Supervising neurodiverse postgraduate researchers

Advice for supervisors to tailor their support and guidance for neurodiverse postgraduate researchers, based on conversations with two autistic PGRs

Kelly Louise Preece's avatar
28 Feb 2023
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One of the challenges of postgraduate researcher (PGR) supervision is that it is a bespoke form of teaching, directed towards supporting an individual. Every PGR, and every project, will need the supervisor to reflect and modify their approach to ensure the success of the student and the project. This “bespoke” nature of supervision becomes more complex when it interacts with some forms of difference that sit outside the research process.

Neurodiversity is a way that we talk about variations or differences in the human brain. This may be regarding sociability, learning attention or mood, and we characterise those as differences rather than pathology. So rather than as something that’s wrong with someone, it’s just a way that they’re different.

I spoke to two of our neurodiverse graduates, Jane May Morrison and Edward Mills, about their experience of being a neurodiverse PGR for my podcast Researchers, Development, and the In-Betweens. Jane and Edward are both autistic. Autism is a form of neurodiversity, but in and of itself refers to a broad range of conditions, which can be characterised by challenges with social skills, repetitive behaviours, speech and nonverbal communication, but it does not necessarily encompass all, nor is it exclusive to, these things. From this insightful conversation, I have distilled advice for supervising neurodiverse PGRs.

Awareness raising

An important part of supervising neurodiverse PGRs lies in raising your awareness of the challenges associated with different conditions. Information is the key. You can do your own research but be aware that the media and popular culture tend to feed into stereotypes rather than representing the nuanced experience of neurodiversity (for example, Sheldon from The Big Bang Theory is a classic example a one-dimensional representation of autism). The best thing you can do is talk to your student. Every neurodivergent condition, and every individual’s experience of that condition, is different. Your student is the expert, so just be willing to listen and learn.

Individual learning plans can help – but make use of a supervision agreement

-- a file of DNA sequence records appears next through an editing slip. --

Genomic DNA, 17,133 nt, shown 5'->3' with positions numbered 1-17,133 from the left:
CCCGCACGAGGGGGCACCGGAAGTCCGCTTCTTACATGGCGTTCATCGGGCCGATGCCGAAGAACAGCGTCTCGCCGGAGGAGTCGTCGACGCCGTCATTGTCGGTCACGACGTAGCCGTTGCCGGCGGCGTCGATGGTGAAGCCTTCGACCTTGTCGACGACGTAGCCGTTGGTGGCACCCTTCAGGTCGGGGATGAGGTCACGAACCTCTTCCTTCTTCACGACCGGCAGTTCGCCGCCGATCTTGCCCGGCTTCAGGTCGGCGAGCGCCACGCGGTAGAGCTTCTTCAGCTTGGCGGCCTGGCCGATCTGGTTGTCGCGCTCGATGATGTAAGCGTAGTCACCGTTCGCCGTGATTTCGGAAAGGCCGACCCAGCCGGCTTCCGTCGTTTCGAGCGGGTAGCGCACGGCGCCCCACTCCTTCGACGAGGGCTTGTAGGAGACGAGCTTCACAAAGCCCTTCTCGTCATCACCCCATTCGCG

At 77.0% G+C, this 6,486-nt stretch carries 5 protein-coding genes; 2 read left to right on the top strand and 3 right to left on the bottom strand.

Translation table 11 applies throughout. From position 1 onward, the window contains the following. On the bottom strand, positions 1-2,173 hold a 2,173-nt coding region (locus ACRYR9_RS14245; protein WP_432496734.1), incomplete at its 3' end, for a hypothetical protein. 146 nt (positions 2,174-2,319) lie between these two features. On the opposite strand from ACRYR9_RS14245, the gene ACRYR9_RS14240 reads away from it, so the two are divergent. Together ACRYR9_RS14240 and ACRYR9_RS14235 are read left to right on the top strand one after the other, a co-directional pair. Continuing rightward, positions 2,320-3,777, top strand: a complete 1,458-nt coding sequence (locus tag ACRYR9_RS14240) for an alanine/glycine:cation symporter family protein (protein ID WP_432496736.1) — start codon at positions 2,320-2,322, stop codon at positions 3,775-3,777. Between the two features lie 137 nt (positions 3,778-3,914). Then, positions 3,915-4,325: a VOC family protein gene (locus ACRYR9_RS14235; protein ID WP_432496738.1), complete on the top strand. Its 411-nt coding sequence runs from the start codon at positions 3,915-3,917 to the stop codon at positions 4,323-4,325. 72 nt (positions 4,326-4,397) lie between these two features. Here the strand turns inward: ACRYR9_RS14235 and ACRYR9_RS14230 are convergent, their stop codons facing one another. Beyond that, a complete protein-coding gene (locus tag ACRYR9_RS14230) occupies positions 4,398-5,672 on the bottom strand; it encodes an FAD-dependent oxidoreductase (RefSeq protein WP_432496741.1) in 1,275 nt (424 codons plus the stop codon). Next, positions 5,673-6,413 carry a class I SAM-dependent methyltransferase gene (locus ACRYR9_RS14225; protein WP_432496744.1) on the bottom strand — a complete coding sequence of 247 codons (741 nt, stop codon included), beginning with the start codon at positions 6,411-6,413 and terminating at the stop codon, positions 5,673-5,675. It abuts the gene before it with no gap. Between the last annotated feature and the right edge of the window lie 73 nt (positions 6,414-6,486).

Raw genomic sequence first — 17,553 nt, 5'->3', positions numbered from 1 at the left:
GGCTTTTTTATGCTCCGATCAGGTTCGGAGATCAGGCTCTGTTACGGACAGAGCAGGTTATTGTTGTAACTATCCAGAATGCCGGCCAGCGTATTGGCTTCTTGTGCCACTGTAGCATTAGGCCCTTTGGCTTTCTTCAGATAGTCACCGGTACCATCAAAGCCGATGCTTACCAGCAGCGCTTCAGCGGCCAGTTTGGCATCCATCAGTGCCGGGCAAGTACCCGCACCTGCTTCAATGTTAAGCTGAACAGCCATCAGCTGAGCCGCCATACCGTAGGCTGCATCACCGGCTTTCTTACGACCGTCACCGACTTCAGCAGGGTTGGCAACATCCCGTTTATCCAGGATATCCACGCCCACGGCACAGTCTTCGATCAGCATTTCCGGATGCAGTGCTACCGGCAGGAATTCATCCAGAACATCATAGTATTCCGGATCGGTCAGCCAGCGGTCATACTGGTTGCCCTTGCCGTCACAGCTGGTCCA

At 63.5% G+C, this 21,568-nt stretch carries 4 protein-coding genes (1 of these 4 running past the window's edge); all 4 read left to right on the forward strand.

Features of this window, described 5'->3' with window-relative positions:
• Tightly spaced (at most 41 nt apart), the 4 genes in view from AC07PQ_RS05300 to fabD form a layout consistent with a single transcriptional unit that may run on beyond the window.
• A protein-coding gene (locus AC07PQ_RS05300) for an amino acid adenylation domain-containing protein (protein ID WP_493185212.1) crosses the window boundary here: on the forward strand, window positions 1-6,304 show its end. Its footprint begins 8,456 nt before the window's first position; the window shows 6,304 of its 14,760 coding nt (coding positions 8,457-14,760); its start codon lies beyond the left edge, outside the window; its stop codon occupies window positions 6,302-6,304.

Individual learning plans are a challenge for PGRs because they tend to focus on undergraduates. Traditional recommendations for extra exam time don’t apply, but that doesn’t mean a discussion of adjustments isn’t helpful. Supervisors could use the learning plan alongside a supervision agreement to discuss individual needs. For example, a student with ADHD might need more structured deadlines, and a student with autism might need clearer, more direct communication. Teasing out these challenges can help supervisors and PGRs deal with them more proactively throughout the research process.

Be clear about expectations

There are lots of implicit expectations that are a part of research and academic culture. These are not always overt or obvious to PGRs – and identifying and understanding them can be an even bigger challenge if you are neurodiverse. Don’t assume it is obvious that your PGRs are expected to attend departmental seminars or the etiquette around sending emails out of university working hours is clear. Use the supervision agreement to outline these kinds of implicit expectations.

Engage in meta-communication

Something you may need to do with neurodiverse PGRs is engage in meta-communication. There are ways we traditionally communicate in academia – for example, when giving feedback – that can be vague and obtuse for students with autism. Talking through and reflecting on the ways you communicate can ensure that advice, directions and feedback are clear and understood. This should not just apply to neurodiverse PGRs; meta-communication could ensure clarity and productive ways of working to the benefit of all PGRs.

Be prepared to challenge academic conventions and ways of doing

Many neurodiverse PGRs face challenges due to academic conventions. They experience a lack of flexibility or willingness to do things differently, based on the idea that “this is how things are done”. This perpetuates an ableist idea that maybe academia isn’t “for them”. Be prepared to question why we do things in certain ways, and to find different ways of working where necessary.


Be willing and able to listen to your PGRs’ perspective and experience. In my opinion, the founding principle of good supervisory practice is empathy – engaging with the person in front of you as a human being or engaging with the researcher as well as the research.

Kelly Louise Preece is head of academic development and skills at the University of Exeter.

Her advice was originally published on the University of Exeter Doctoral College blog.

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